Published: 12th October 2017
Genre: Young Adult Contemporary
Trigger warnings: Animal cruelty, sexual references, mental health storyline
Ella Black seems to live the life most other seventeen-year-olds would kill for. Until one day, telling her nothing, her parents whisk her off to Rio de Janeiro. Determined to find out why, Ella takes her chance and searches through their things.
And realises her life has been a lie. Her mother and father are running away from a long-buried secret which Ella eventually uncovers. Unable to comprehend the truth, Ella runs away, to the one place they’ll never think to look – the favelas.
This was a book that began with real promise, but then went downhill very fast. Despite an exciting setting and a reasonably interesting portrayal of mental health, it is badly let down by a massively contrived plot, repetitive writing, and the appearance of some tiresome tropes. As such, by the end all I felt was indifference.
The story moves in a lot of unexpected directions, which certainly give it a degree of uniqueness. The problem is, none of it really made a huge amount of sense and the actions of the characters often defied logic, which made it exasperating to read at times. Furthermore, several of the overarching themes amounted to very little at the end.
Ella Black is, on the face it, a polite and thoughtful teenage girl. She is loved by her parents, has two very close friends, and is one of the brightest students in her year. But she also has a dark side that she calls Bella, whose influence causes her to say hurtful things or act violently towards other people and animals. All the time, Ella is fighting to make sure that nobody else finds out about Bella.
One day at school, she is called to the office where her parents are waiting to collect her. Without telling her why, they take Ella to the airport and they catch a flight to Rio de Janeiro, a place where she has always wanted to visit. They stay in a hotel and Ella’s parents confiscate her mobile phone, leaving her worried and confused about why they are being so secretive.
But she is also excited by her new surroundings, soon immersing herself in the beaches and the culture, as well as falling in love with a boy named Christian. They have a wonderful night out together, only the next morning she discovers the truth about why her parents brought her to Brazil, and eventually Ella decides she has no option but to run away.
In the beginning I was intrigued by the plot and where it was going to lead, but once everything was out in the open there was nothing that enabled me to build any kind of emotional connection, since I found it hard to invest in any of the characters. There were moments that I did like, such as the chapters that took place in the English school, but generally the plot was too far-fetched and lacking in fluidity.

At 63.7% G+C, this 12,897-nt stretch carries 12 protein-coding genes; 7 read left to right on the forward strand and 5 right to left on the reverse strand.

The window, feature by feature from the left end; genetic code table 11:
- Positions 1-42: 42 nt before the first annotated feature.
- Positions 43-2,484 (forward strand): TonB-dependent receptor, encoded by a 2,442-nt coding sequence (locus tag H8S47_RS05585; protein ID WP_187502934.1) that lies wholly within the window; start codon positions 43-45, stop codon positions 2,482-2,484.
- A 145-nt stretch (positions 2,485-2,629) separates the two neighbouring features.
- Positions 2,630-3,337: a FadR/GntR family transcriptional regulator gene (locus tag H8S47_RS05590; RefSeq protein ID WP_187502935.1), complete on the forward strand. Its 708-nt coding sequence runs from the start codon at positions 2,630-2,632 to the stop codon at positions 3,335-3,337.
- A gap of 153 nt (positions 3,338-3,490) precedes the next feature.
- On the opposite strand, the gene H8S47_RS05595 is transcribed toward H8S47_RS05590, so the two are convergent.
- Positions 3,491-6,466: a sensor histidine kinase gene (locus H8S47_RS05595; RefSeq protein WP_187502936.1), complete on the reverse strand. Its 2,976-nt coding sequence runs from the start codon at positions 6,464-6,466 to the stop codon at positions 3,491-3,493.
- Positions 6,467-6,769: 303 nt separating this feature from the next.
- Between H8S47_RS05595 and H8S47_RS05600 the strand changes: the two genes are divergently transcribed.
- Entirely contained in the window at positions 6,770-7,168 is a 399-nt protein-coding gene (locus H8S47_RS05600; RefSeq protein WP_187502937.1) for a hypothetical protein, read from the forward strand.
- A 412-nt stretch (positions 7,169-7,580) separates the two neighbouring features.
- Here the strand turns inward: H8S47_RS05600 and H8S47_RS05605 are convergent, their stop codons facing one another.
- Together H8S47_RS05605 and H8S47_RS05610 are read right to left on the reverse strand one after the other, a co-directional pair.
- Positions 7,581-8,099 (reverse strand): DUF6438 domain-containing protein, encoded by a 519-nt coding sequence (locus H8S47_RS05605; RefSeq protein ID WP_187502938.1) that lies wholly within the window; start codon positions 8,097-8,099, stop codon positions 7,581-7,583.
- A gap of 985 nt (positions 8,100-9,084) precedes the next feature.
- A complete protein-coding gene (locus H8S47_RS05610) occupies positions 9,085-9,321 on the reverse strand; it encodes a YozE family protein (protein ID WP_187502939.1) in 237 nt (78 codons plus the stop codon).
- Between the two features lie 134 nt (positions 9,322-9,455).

A lot of this was down to Ella and the strange decisions she made throughout. The dark side to her personality is a frequent theme in the story, but the precise nature of it could have been explored much more in my opinion, and it arguably reinforces negative stereotypes of mental health. There is also a countdown of 40 days until Ella is meant to die. Although I know what the author intended with this, it is ultimately made to seem completely irrelevant, and the end felt underwhelming as a result.
Another thing that I found frustrating was the totally extreme case of insta-love. All it takes is Ella and Christian to share a glance for a couple of seconds and just like that they are forever set on each other. The relationship was developed a little over the course of the book and he was admittedly quite likeable, but the whole thing felt unrealistic to say the least.
The entire story is written in the first person and that at least helped to convey Ella’s internal battles with her dark side in a powerful way. When placed in a challenging situation, you could always feel Bella lurking beneath the surface and ready to lash out. The presence of her dark side made me unsure of what to fully make of Ella, but in any case she is undoubtedly flawed.
The way her parents handle things does leave a lot to be desired, but I am not sure that was enough to justify Ella’s reaction, which goes way too far. The status of their relationship at the end of the book just left me bewildered, as much as I understand that she had experienced a journey of self-discovery. It was another thing that lacked any kind of rationality.
On the bright side, my favourite thing by far was the setting. Rio de Janeiro and indeed Brazil as a whole is captured beautifully, to the extent where I could almost feel the sights and sounds; immerse myself in the landscape. If there was something that stood out to me in the writing, then it was usually about the setting, such was its detail and the element of originality it brought to the story.
The main problem with the writing was that it was much too repetitive. During the middle part of the story, the author seemed to feel the need to constantly recap everything that had just happened and it slowed the pace down a little. When the story was actually moving forward, the pace picked up quite considerably.
Overall, the concept deserves points for creativity but it is seriously let down by its execution. The setting was the highlight, but otherwise the characters were nothing to write home about and the plot, for me, simply did not work. Having enjoyed Emily Barr’s previous YA novel, The One Memory Of Flora Banks, I felt optimistic for this one but it fell a long way short of my expectations.
A good setting and initial concept, but just too many flaws. This was one of my most disappointing reads of the year, sadly.
My rating: ⭐⭐